Corruption has to go. However, it seems that those who are charged with the responsibility to fight corruption are not serious. That’s why I asked the questions above.

    I strongly believe that corruption runs deep all over Liberia. But at the same time unemployment is a major problem in Liberia. The issue is when the educated people are given a position of authority, that’s it. Some of them have no experience neither do they care to perform their assigned duties creatively. Being a corruption fighter does not mean asking people to declare assets. Of course, its okay to demand that assets be declared. That’s legal. But, its more than than that.

    If I were LACC’s director, this is what I would do. Knowing that unemployment is a major issue in Liberia, I would create 15 satellite offices nationwide. Why? Because corruption exists in all the counties of Liberia. I would have hired a cadre of young men and women to report to me about corrupt practices in counties in which they reside. So, not only would I be successful in fighting corruption, but I have caused a dent in the area of unemployment.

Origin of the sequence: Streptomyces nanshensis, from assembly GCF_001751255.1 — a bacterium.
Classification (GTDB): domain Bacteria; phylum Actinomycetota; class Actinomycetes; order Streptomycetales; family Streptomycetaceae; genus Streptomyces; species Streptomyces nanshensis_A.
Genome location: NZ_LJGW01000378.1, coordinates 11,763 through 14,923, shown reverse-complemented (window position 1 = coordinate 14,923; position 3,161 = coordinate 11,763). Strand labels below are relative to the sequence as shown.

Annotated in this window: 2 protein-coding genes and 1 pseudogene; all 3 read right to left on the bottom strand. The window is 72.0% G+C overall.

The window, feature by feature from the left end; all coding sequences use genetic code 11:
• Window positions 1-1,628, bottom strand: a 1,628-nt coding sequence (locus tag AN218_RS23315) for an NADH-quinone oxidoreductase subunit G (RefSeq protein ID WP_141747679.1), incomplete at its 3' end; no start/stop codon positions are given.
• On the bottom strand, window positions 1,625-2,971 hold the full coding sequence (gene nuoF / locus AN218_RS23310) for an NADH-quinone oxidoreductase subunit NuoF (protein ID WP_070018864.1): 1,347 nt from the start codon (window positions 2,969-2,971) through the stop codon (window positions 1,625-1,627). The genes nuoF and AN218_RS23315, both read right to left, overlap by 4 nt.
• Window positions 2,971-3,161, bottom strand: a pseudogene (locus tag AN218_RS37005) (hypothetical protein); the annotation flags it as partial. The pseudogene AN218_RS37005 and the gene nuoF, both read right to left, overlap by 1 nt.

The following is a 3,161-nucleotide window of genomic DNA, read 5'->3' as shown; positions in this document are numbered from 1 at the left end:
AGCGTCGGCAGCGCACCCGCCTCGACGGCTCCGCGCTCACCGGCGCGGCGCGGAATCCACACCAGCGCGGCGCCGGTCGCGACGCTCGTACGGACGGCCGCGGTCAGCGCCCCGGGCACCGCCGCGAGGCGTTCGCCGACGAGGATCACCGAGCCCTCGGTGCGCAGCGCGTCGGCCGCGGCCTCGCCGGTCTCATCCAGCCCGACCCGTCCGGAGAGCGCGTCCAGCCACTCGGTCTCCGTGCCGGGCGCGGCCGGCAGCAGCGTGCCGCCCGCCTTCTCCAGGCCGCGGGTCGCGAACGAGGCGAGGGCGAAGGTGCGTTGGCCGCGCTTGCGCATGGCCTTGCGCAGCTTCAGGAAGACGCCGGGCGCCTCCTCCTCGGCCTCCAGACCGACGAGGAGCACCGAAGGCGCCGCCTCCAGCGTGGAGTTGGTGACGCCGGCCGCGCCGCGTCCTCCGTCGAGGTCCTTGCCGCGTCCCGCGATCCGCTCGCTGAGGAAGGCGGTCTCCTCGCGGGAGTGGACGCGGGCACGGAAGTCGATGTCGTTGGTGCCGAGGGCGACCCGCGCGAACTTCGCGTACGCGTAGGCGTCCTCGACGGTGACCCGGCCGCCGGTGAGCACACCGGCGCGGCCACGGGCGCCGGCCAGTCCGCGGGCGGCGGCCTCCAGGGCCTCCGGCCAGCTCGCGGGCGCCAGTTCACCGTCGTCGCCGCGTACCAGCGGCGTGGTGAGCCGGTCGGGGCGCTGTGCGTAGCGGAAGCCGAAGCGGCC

• And where would you get the budget to open 15 LACC offices in the counties? Paddling the government with more people would not reduce unemployment my brother. The job of a government is not to create jobs in the government but to encourage the private sector to create jobs by reducing corporate taxes, providing incentives and creating a law/legal abiding atmosphere that protects corporate investments.

      When the CDC first came to power, they tried creating jobs for their partisans by paddling government with more people without proper budgetary allocations. Look at what’s happening now. There are people employed in government who have not been paid. Secondly, 95% of those given government jobs in the CDC government have no experience or qualification to the positions being occupied. You do not create jobs that way, you need people in government who are productive and hired on merit.